Robert B. Parker •
Early Autumn •
It’s the voice that brings me back to the Spenser series time after time—crisp and funny and smart. “You look like the runner-up in a Mortimer Snerd look-alike contest,” Spenser tells Paul Giacomin in this book.
Spenser makes his living as a private investigator, and he isn’t satisfied until he finds out what’s really behind a case. He loves food and sex and baseball and drinking, not necessarily in that order, and hates pomposity. Asked why he got fired from the cops, he quips, “Insubordination. It’s one of my best things” (The Godwulf Manuscript). He struggles to find workable solutions in a flawed world. He feels like a guy you know, or want to know.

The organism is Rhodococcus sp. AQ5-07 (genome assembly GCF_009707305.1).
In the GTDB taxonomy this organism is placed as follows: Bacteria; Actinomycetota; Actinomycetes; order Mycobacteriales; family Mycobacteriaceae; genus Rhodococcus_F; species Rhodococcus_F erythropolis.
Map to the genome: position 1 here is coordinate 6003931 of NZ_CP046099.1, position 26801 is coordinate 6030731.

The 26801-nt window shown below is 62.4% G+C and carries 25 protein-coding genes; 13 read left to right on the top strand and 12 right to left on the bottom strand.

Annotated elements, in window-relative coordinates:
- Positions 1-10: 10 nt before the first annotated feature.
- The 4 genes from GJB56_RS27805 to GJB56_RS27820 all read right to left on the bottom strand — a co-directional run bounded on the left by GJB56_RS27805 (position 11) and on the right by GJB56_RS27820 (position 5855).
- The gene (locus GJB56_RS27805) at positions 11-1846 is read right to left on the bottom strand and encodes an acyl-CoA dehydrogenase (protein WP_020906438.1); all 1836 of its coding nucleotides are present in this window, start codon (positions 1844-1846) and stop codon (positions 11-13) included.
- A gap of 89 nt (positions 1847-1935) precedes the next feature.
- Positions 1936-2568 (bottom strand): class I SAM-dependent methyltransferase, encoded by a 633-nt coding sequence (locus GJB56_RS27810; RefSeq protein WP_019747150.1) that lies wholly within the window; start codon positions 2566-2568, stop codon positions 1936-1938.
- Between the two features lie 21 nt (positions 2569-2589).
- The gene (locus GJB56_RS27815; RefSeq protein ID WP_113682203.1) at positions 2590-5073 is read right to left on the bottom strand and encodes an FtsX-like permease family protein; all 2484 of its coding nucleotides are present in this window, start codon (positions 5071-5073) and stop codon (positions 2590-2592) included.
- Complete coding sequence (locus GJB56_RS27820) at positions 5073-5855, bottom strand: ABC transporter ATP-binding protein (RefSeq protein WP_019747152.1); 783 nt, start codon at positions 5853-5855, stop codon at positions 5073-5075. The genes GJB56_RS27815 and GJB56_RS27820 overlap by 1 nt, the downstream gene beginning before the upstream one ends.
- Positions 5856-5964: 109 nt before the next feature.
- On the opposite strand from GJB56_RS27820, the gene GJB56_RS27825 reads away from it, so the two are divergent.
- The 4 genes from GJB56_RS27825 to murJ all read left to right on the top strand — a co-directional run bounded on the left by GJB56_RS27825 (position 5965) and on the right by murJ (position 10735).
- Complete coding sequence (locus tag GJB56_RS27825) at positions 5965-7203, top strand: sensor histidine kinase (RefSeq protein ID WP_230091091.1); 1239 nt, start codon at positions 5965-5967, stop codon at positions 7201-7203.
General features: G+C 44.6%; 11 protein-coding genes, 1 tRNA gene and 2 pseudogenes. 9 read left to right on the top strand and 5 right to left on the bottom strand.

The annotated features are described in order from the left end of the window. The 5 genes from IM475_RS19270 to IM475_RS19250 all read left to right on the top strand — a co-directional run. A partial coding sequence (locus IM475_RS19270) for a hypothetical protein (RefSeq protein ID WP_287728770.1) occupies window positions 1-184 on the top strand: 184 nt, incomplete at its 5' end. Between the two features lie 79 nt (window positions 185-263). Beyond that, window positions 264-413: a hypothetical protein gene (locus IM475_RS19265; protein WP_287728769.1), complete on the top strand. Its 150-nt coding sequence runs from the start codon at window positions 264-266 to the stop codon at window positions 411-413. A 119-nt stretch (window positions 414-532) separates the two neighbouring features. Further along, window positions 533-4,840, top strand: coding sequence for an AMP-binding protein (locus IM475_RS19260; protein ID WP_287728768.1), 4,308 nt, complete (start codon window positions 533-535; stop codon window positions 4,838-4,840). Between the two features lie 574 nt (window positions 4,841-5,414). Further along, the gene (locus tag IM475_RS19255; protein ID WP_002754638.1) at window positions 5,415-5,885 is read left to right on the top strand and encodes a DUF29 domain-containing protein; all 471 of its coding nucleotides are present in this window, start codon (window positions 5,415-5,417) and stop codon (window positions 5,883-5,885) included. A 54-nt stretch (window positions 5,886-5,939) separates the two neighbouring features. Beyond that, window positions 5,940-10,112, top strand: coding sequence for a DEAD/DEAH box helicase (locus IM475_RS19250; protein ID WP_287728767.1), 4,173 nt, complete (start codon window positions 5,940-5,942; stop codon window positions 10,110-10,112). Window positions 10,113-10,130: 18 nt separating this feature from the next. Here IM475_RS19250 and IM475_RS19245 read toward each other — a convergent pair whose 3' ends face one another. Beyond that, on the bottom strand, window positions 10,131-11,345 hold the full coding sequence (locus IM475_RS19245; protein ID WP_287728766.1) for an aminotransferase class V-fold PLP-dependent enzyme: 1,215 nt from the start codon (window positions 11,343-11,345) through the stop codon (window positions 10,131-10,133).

And he outlived Robert B. Parker: There are 39 Spenser novels in all, two published posthumously. Any book in the series can stand alone, but reading chronologically is helpful for background on the many recurring characters.
It’s become a cliché for the jackets of mysteries to yell that the author is “the legitimate heir to Raymond Chandler!” In Parker’s case, however, the claim has some basis. Fans of Chandler will feel right at home in Spenser’s Boston.